Usually Tilapia are used for FA control, and Triploid Grass Carp for vegetation control.
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3/4 to 1 1/4 ac pond LMB, SMB, PS, BG, RES, CC, YP, Bardello BG, (RBT & Blue Tilapia - seasonal).

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#395917 - 12/29/14 10:42 AM Re: Duckweed back... [Re: TSK]
Bill D. Offline


Registered: 10/19/14
Posts: 5299
Loc: Boone County Illinois
Esshup,

Thanks for the clarification.
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You'll never know what ya can catch unless you wet a line!

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#395920 - 12/29/14 11:01 AM Re: Duckweed back... [Re: Bill D.]
george1 Offline
Lunker

Registered: 06/30/07
Posts: 3794
Loc: Plano Texas
Originally Posted By: Bill D.
Originally Posted By: george1
Tilapia if available, does a quick and thorough job on Azolla and Duckweed.
G/


Hey george1,

Did you mean grass carp?

Both tilapia and grass carp - did a number on it in about two weeks.
G/
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N.E. Texas 2 acre and 1/4 acre ponds
Original george #173 (22 June 2002)





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#396007 - 12/30/14 11:40 AM Re: Duckweed back... [Re: george1]
T. Gray Shaw Offline


Registered: 09/20/10
Posts: 12
Loc: Humboldt Co., California
Only cold-hardy tilapia are outlawed in our region. Mossambiques are not cold-hardy. I am expecting to restock every year, if I go that route. Azolla is being delivered by ducks and other wildlife from neighboring ponds. I am seeking a management solution that does not harm wildlife.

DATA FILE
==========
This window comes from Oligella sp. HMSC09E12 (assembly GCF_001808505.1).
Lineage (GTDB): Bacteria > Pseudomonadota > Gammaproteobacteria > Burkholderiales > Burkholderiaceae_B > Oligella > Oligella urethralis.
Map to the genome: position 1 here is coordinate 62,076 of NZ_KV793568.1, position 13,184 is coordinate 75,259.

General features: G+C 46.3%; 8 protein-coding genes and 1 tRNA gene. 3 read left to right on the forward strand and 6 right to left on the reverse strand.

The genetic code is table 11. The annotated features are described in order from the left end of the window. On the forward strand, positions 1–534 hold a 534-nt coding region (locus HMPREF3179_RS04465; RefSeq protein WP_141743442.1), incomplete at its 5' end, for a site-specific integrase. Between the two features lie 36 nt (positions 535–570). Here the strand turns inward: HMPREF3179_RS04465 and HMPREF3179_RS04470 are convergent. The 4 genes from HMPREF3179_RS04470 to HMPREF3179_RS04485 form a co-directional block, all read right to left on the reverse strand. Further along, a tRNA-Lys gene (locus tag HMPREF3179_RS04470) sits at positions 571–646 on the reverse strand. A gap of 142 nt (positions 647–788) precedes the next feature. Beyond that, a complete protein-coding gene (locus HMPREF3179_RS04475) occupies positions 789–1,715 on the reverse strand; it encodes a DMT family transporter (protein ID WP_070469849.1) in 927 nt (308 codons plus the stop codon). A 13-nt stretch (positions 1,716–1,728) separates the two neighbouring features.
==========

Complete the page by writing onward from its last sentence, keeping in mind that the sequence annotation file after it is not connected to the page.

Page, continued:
Is the solution a MIX of tilapia and grass carp? Will either of these fish attack water lilies, cape pondweed, and/or tadpoles?
_________________________
T. Gray Shaw
ISA Certified Arborist # WE-1037
Redway and Berkeley, CA

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#396366 - 01/04/15 01:27 AM Re: Duckweed back... [Re: T. Gray Shaw]
Rainman Offline
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Lunker

Registered: 06/06/07
Posts: 6771
Loc: St Louis, MO area
Originally Posted By: T. Gray Shaw
Only cold-hardy tilapia are outlawed in our region. Mossambiques are not cold-hardy. I am expecting to restock every year, if I go that route. Azolla is being delivered by ducks and other wildlife from neighboring ponds. I am seeking a management solution that does not harm wildlife.

Is the solution a MIX of tilapia and grass carp? Will either of these fish attack water lilies, cape pondweed, and/or tadpoles?


T. Gray, you may want to define "Cold-Hardy". I know of no "cold_hardy" tilapia species that exists, nor do I know of any Tilapia species legal for release into open waters in California. Open water is defined there legally, as any water, pool, or impoundment subject to weather or any water not being sterilized or entering a municipal treatment plant before being realeased...